I’m finally up to here with Personal Capital’s fear-driven marketing. As a former affiliate, I apologize for shilling for them.
In case you’re unfamiliar with PC, it’s a financial advisory company that runs an online personal finance tracker similar to Mint, Quicken, PC uses the account data you link to their system to generate sales leads from its family of services. I like the tracker and use it myself to manage the roughly $2.5 million aggregation of our assets and liabilities. However, it’s one of those “if the product is free, you’re the product” situations. You give PC your financial data so they can try to sell you products that they claim suit your needs.
And to that point: now comes Jay Shah–PC’s CEO–with a cynical spin on the usual theme that Americans have unrealistic retirement expectations.
In an article entitled “Retirement reality: Many Americans will not be able to live out their dreams” as published by CNBC, he states that:
America is in the midst of a retirement crisis, and many people are in danger of not being able to live out their retirement dreams.
Which is spot-on, of course. One reason is:
…many investors [are] at risk of losing chunks of their savings to hidden fees and conflicts of interest from unscrupulous brokers — the very same people who Americans trust to help them achieve their retirement goals.
And he’s still right. Furthermore:
Sadly, 39 percent of millennials and 34 percent of Gen Xers have no retirement savings.
So given these problems, what’s the remedy?
First, Shah mentions in passing the maxing out tax-advantaged accounts. Great advice. Next he recommends becoming familiar with one’s financial structure and assessing long-term goals. Also great advice. But then–and not surprisingly for a financial services company–he extolls the prudence of hiring a financial advisor.
Good financial advisors can help you build out this comprehensive long-term plan and manage conflicting financial priorities. Not only will they help with planning, they’ll act as guides, helping you stay on track and manage unexpected roadblocks so you avoid emotionally driven decisions that can have an undesirable impact on your financial future.
There’s certainly no shame in selling somebody a service they’re unwilling/unable to perform for themselves. But this next quote is where Shah and I get crossed up:
When choosing an advisor, make sure you understand the fees you’re paying and how that person is being compensated.
I mean…sheesh. In one breath he’s telling you to make sure you’re not paying unnecessary fees, and in the next he’s trying to convince you to pay fees that may very well be unnecessary.
Puts me in mind of George Orwell, man. “Ignorance is Strength.” And I say that because understanding the advisory fees you’re paying by definition requires you to know whether you need to pay advisory fees AT ALL.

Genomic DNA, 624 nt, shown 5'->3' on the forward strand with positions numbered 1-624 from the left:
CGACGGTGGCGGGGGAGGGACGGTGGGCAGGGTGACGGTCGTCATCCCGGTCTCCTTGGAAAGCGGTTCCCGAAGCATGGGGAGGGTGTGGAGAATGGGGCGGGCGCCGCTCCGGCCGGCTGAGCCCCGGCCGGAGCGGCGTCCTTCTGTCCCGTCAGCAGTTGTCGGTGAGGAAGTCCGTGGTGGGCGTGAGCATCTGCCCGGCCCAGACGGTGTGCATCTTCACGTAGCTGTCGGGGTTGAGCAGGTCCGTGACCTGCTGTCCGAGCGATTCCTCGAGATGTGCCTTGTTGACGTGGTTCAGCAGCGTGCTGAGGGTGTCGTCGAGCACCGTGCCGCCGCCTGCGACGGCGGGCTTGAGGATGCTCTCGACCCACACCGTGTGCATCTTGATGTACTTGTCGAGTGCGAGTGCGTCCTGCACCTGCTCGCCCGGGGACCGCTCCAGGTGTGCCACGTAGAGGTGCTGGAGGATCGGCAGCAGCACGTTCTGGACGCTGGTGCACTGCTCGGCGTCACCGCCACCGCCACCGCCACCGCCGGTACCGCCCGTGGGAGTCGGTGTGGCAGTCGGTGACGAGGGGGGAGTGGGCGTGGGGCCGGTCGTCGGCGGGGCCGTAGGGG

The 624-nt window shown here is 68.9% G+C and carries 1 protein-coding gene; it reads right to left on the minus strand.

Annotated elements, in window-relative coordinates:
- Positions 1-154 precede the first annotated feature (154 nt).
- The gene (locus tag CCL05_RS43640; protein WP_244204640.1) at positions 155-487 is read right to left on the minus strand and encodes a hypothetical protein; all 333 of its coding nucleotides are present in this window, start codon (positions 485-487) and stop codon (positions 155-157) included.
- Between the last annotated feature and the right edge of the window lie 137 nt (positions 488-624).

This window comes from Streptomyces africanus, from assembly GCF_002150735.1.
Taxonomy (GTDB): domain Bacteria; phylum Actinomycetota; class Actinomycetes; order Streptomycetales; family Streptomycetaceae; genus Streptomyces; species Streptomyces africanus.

And as I said, you very likely don’t. Explanation to follow.
Another reason I don’t like this article is a pic in its sidebar. Benjamin Harrison—PC’s managing director and head of new business development—is quoted as saying:
The growth of Vanguard’s digital solution has largely been driven by their existing client base …Personal Capital’s growth has been truly organic.
Come on. Really? Who gives a flying rat’s ass whether Vanguard’s digital solution is customer-driven or organic?
I’ll tell you who: potential investors in Personal Capital. Venture capitalists and the IPO people people at Morgan Stanley and such. The proof is this: as a customer, give me a customer-driven digital solution any day of the week. PC’s growth model is literally irrelevant to me. So it’s straight-up disingenuous to use a quote like that in this article designed to grow sales.
From day one I’ve always known Personal Capital’s game was to sell people financial services. Again there’s no shame in selling somebody a service they’re unwilling/unable to perform for themselves.
But here’s Shah cutting you so he can sell you stitches. You may not NEED stitches. What you definitely need is at least a modicum of financial self-knowledge and quite possibly a handful of low-fee mutual and/or exchange-traded funds…if that many. This is information you can acquire yourself off the web in one afternoon. You don’t need to pay PC an annual percentage of your assets for it.
I mean…check it out. If Harrison didn’t consider Vanguard–and by extension their low-fee funds–a major competitor, he wouldn’t be competing with Vanguard in his quote.
You know…articles like this fly thick and fast in the personal finance space, and it’s far from PC’s first one. Why did this particular one set me off?
I have no idea. Guilty conscience, maybe. Since I first started this blog I’ve earned…what, $2,500 in sales commissions from PC? Something like that, yeah. So I’m culpable, and for that I apologize. I’ve long since spent the $$$, but I won’t be accepting any more.
The other thing is: I have to give some thought to the auto-feed sidebar ads that I run. They’re cookie-driven, so I’m not sure I have any control over what you yourself see…but if you’re seeing ads that you think aren’t suited to your best interests, please let me know so I can bring the matter up with the company that pushes them.
And there you have it. By all means use Personal Capital’s online tracker–after twenty-five years of closely tracking my finances it’s the best one I’ve ever found–but don’t buy into their sales hype. As I said, odds are very good that you don’t need their services, or those of any other paid financial advisor. Assuming you’re a middle-class American you’ve got the tools right there on on your computer to evaluate whether that’s the case.